Hong Kong/China, 2011, colour, 2.35:1, 93 mins.
Director: Wang Jing 王晶 [Wong Jing].
Above-average Wang Jing [Wong Jing] production with a varied cast and some good action.
White Horse Town, ancient China, central region. Lao Ba (Zhang Jiahui) and skilled martial artist Young Master Gong (Xie Tingfeng) are two lowly policeman working as cooks and laundrymen in the local goverment residence. They both dream of becoming top-ranking Gold Constables of the Imperial Justice Ministry. Following a mass murder at the Zhang family mansion, and the theft of a large White Jade Goddess of Mercy statue hidden there, Gong works out there were five killers. But after presenting his findings to Gold Constable Tie Wuqing (He Jiajin) and his associate Zhu San (Zheng Xiaodong), he’s not allowed to join the investigation. Instead, Gong and Lao Ba are thrown in prison, and only escape execution thanks to two con artists, Fire Dragon Lady (Huang Yi) and Water Dragon Lady (Cai Zhuoyan), who run a scam claiming fake rewards. Water Dragon falls for Gong, and Fire Dragon tells them there’s only place where the statue can be – the desert-bound Treasure Inn, run by famed dancer Yu Linglong (Liu Yang), who organises a gathering of buyers of rare artifacts every mid-autumn. En route, the four meet up with young medical student-cum-martial artist Wen Wenqie (Tong Dawei), who’s also going to Treasure Inn to see his beloved Yu Linglong, and helps stave off an attack by two of the killers, Nine-Tailed Fox (Pan Shuangshuang) and Tang Ao (Tang Weicheng). They also bump into Tie Wuqing and Zhu San, who have worked out that the killers were led by the notorious Jin Bu Er (Yuan De). Everyone arrives at Treasure Inn as the buyers assemble. But then a violent sandstorm seals off the place, and on his way to claim the statue is a general, Red Dragon (Huang Yonggang), who originally hired Jin Bu Er to get the statue, stolen from his family.
The more ambitious of two escapist movies shot by prolific Hong Kong producer-director Wang Jing 王晶 [Wong Jing] in China last year , Treasure Inn 财神客栈, released before Treasure Hunt 无价之宝 this summer , is a well-shot costume martial arts comedy that’s way above Wang’s usual quickie standards. Starting out like a typical silly-arse jape, with stars Xie Tingfeng 谢霆锋 [Nicholas Tse] and an almost unrecognisable Zhang Jiahui 张家辉 [Nick Cheung] (with top-knot and rabbit teeth) larking around as two lowly imperial cops on kitchen duty, it finally morphs into a surprisingly enjoyable action romp set in that old staple of a remote inn full of heroes and villains.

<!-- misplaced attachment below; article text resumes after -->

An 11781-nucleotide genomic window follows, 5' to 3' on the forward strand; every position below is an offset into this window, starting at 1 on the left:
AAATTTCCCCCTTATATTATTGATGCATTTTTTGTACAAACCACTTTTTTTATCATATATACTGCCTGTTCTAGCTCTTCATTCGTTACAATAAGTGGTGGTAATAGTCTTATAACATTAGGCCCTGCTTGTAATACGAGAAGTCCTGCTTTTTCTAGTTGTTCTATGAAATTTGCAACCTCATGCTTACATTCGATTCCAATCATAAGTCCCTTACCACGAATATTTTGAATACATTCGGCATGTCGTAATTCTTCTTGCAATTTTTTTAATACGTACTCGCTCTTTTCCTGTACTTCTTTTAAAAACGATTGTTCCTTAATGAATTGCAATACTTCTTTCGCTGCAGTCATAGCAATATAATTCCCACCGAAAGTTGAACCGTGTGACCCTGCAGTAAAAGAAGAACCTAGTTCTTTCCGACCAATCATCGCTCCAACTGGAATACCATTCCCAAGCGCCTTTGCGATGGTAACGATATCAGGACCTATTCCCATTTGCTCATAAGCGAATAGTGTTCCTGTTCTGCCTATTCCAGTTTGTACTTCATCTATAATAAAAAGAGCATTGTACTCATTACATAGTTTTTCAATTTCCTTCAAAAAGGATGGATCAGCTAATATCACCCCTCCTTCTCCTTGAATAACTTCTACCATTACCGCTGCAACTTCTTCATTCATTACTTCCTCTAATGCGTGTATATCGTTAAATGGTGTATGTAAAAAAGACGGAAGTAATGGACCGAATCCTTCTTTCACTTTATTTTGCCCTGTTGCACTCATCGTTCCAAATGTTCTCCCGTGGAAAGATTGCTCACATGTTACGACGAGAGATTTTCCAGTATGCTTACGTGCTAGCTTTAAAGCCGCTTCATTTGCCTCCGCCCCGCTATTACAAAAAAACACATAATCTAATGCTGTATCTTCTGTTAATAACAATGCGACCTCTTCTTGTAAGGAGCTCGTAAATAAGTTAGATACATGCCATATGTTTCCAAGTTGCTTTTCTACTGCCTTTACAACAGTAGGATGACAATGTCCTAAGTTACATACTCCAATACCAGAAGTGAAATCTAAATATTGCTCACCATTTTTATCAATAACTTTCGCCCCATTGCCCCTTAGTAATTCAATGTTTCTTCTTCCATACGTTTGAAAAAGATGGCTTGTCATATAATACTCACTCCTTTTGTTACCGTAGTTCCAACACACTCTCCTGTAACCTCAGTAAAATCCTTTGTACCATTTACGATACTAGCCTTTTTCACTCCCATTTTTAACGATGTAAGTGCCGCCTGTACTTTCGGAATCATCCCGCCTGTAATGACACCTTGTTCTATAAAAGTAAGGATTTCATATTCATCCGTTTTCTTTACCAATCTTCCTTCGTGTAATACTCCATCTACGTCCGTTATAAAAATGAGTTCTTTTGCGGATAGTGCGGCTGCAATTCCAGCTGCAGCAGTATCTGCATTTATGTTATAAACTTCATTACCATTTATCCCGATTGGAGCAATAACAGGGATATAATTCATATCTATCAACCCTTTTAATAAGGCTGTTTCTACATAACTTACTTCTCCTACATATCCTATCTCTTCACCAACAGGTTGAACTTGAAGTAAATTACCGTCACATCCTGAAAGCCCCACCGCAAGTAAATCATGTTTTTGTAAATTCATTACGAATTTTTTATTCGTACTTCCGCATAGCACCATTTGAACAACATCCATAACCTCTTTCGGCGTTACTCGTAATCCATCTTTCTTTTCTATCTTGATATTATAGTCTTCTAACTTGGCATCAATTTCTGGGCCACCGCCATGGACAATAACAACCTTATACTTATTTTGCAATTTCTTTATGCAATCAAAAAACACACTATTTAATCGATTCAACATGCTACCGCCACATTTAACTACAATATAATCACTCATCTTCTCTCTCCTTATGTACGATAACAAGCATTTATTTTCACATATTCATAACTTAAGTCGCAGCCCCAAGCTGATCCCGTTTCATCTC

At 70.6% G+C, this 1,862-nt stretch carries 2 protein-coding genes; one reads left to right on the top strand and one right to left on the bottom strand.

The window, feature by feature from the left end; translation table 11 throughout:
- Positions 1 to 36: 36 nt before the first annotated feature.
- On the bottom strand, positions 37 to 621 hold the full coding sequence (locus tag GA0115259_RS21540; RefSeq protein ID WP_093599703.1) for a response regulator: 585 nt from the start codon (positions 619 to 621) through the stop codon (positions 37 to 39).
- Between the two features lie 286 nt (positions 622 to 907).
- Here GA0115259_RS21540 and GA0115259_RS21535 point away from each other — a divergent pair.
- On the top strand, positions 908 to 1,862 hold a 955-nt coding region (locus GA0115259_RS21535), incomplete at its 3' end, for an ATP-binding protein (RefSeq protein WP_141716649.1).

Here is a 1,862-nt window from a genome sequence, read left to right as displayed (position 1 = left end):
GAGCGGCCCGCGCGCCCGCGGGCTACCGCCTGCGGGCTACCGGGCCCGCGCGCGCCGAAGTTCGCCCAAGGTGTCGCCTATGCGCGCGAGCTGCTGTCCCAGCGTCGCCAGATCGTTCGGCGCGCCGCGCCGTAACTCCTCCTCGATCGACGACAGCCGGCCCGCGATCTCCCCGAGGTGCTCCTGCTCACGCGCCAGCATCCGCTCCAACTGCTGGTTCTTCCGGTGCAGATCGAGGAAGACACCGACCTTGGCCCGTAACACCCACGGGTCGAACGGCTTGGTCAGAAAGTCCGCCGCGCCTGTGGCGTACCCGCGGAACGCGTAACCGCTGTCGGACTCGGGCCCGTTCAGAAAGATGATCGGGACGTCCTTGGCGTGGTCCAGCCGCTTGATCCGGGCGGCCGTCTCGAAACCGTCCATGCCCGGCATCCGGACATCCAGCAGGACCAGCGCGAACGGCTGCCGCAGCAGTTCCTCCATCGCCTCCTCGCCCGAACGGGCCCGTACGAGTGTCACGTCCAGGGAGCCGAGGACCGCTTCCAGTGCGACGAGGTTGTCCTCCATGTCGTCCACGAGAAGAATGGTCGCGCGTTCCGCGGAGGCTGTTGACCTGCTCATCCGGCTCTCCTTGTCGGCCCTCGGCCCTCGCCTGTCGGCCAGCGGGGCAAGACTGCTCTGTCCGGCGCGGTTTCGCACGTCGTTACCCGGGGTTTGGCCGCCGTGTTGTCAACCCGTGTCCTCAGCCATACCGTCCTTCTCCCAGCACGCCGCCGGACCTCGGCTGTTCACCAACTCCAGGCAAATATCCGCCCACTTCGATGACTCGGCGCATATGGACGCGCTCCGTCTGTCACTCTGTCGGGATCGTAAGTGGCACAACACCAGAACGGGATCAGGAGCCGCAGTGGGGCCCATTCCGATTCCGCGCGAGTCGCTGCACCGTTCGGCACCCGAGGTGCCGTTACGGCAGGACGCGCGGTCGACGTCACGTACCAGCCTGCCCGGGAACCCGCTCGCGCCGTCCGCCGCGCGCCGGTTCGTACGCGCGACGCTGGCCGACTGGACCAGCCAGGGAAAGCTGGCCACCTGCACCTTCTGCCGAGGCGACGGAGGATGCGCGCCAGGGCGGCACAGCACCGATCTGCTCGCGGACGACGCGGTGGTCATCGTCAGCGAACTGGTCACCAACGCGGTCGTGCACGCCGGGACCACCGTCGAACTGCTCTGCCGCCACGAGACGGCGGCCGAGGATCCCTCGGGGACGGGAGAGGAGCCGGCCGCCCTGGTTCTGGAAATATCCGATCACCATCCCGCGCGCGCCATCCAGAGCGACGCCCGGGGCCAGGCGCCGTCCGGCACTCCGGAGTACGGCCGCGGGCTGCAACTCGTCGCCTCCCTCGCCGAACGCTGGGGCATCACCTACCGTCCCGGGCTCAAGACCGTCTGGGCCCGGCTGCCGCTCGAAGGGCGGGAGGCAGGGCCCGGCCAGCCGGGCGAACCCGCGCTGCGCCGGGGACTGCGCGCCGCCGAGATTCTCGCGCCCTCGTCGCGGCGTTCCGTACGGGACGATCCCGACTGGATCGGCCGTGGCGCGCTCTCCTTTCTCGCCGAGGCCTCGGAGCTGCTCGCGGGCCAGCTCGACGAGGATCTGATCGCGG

Since his last Mainland excursion, Future X-Cops 未来警察 (2010), Wang has considerably raised his production stakes. Special effects by South Korea’s Kinomotive Studio are much improved this time round; costume designs by Wu Baoling 吴宝玲 [Bobo Ng] and the inn set by Chen Zizhong 陈子仲 are both characterful; the symphonic score by Huang Yinghua 黄英华 [Raymond Wong Ying-wah] is attentive; and the photography by versatile d.p. Jiang Guomin 姜国民 [Venus Keung] (So Close 夕阳天使, 2002; Seven Swords 七剑, 2005; Its Love 白蛇传说, 2011) makes good use of shadowy interiors.
The main weakness, apart from a bored-looking performance by Xie that stands out a mile, is Wang’s script, which is heavy on exposition during the 40-minute pre-inn section and is playful but not often very funny, lacking in comic rhythm. The film’s main strength is the frequent and inventively staged action by veteran Yuan Kui 元奎 [Corey Yuen] that makes good use of a cast that’s light on actual martial artists, apart from Yuan De 元德 and Wu Yunlong 伍允龙 [Philip Ng] in supporting roles.
Aside from Xie, the varied Hong Kong and Mainland cast is strong. On the latter side, actress Huang Yi 黄奕, who’s since stepped up impressively into a lead role in action-drama The Woman Knight of Mirror Lake 竞雄女侠秋瑾 (2011), manages to throw Hong Kong’s rather subdued Cai Zhuoyan 蔡卓妍 [Charlene Choi] into the shade most of the time; Mainland “football model” Pan Shuangshuang 潘霜霜 has some sexy fun with a power-wave pipa; and even Tong Dawei 佟大为 is bearable as a lovelorn sap in his scenes with the feisty inn manageress of Liu Yang 刘洋. Of the remaining Hong Kongers, He Jiajin 何家劲, from TV drama, shows impressive screen presence as a Gold Constable with a mission. Treasure Inn doesn’t pretend to be a super-blockbuster, but it’s better than okay most of the time.
Presented by Bona Film & TV Entertainment (CN), Beijing Bona Film & TV Culture Commication (CN). Produced by Mega-Vision Pictures (HK).
Script: Wang Jing [Wong Jing]. Photography: Jiang Guomin [Venus Keung]. Editing: Li Jiarong. Music: Huang Yinghua [Raymond Wong Ying-wah]. Art direction: Chen Zizhong. Costume design: Wu Baoling [Bobo Ng]. Costumes: Guan Meibao. Action: Yuan Kui [Corey Yuen]. Visual effects: Kinomotive Studio.
Cast: Zhang Jiahui [Nick Cheung] (Lao Ba/Brad), Xie Tingfeng [Nicholas Tse] (Young Master Gong), Tong Dawei (Wen Wenqie), Cai Zhuoyan [Charlene Choi] (Water Dragon Lady), Huang Yi (Fire Dragon Lady), Liu Yang (Yu Linglong, inn manageress), He Jiajin (Tie Wuqing, chief Gold Constable), Wu Yunlong [Philip Ng] (Yu Feng, killer), Pan Shuangshuang (Nine-Tailed Fox, killer), Zheng Xiyi (Tiger Baby, inn waitress), Zheng Xiaodong (Zhu San, Tie’s associate), Tang Weicheng (Tang Ao, killer), Yuan De (Jin Bu Er), Mo Meilin (Zhan Feilong), Huang Yonggang (Red Dragon, general), Na Wei (county official), Zheng Yitong (county official’s wife), Sun Xiaofei (Lanlan, inn waitress), Sun Changjiang (Tong Tianpeng, buyer at inn), Huang Xiaolan (Hibiscus).
Release: Hong Kong, 23 Jun 2011; China, 28 Jun 2011.
(Review originally published on Film Business Asia, 29 Nov 2011.)